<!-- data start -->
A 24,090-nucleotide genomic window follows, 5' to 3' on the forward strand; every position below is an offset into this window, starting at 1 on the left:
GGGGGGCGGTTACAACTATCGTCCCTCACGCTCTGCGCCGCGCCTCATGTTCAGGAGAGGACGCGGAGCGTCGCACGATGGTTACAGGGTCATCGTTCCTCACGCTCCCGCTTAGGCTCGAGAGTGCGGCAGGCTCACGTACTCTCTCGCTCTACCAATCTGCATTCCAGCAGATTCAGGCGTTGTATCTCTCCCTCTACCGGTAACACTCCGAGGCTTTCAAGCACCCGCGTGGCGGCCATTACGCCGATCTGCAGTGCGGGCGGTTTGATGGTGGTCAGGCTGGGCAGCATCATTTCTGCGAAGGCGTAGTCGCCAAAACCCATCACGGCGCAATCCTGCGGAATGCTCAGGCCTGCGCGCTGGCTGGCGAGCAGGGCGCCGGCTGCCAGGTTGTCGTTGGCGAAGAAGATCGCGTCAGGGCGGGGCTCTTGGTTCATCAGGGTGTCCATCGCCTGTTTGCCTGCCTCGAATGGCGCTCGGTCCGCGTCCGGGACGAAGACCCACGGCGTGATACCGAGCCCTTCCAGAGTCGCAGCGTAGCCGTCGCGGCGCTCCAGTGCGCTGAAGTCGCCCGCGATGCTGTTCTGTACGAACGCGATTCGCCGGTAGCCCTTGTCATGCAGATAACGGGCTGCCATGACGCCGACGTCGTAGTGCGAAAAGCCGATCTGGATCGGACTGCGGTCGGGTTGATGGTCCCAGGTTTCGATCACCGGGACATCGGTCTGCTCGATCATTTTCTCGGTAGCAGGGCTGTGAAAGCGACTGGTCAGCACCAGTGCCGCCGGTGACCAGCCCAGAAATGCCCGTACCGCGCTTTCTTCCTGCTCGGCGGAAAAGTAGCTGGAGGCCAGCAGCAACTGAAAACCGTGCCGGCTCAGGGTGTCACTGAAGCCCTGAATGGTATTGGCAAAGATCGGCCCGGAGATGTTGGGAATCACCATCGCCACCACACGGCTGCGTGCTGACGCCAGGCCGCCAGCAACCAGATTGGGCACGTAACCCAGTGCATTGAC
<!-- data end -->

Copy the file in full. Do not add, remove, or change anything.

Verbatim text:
A 24,090-nucleotide genomic window follows, 5' to 3' on the forward strand; every position below is an offset into this window, starting at 1 on the left:
GGGGGGCGGTTACAACTATCGTCCCTCACGCTCTGCGCCGCGCCTCATGTTCAGGAGAGGACGCGGAGCGTCGCACGATGGTTACAGGGTCATCGTTCCTCACGCTCCCGCTTAGGCTCGAGAGTGCGGCAGGCTCACGTACTCTCTCGCTCTACCAATCTGCATTCCAGCAGATTCAGGCGTTGTATCTCTCCCTCTACCGGTAACACTCCGAGGCTTTCAAGCACCCGCGTGGCGGCCATTACGCCGATCTGCAGTGCGGGCGGTTTGATGGTGGTCAGGCTGGGCAGCATCATTTCTGCGAAGGCGTAGTCGCCAAAACCCATCACGGCGCAATCCTGCGGAATGCTCAGGCCTGCGCGCTGGCTGGCGAGCAGGGCGCCGGCTGCCAGGTTGTCGTTGGCGAAGAAGATCGCGTCAGGGCGGGGCTCTTGGTTCATCAGGGTGTCCATCGCCTGTTTGCCTGCCTCGAATGGCGCTCGGTCCGCGTCCGGGACGAAGACCCACGGCGTGATACCGAGCCCTTCCAGAGTCGCAGCGTAGCCGTCGCGGCGCTCCAGTGCGCTGAAGTCGCCCGCGATGCTGTTCTGTACGAACGCGATTCGCCGGTAGCCCTTGTCATGCAGATAACGGGCTGCCATGACGCCGACGTCGTAGTGCGAAAAGCCGATCTGGATCGGACTGCGGTCGGGTTGATGGTCCCAGGTTTCGATCACCGGGACATCGGTCTGCTCGATCATTTTCTCGGTAGCAGGGCTGTGAAAGCGACTGGTCAGCACCAGTGCCGCCGGTGACCAGCCCAGAAATGCCCGTACCGCGCTTTCTTCCTGCTCGGCGGAAAAGTAGCTGGAGGCCAGCAGCAACTGAAAACCGTGCCGGCTCAGGGTGTCACTGAAGCCCTGAATGGTATTGGCAAAGATCGGCCCGGAGATGTTGGGAATCACCATCGCCACCACACGGCTGCGTGCTGACGCCAGGCCGCCAGCAACCAGATTGGGCACGTAACCCAGTGCATTGAC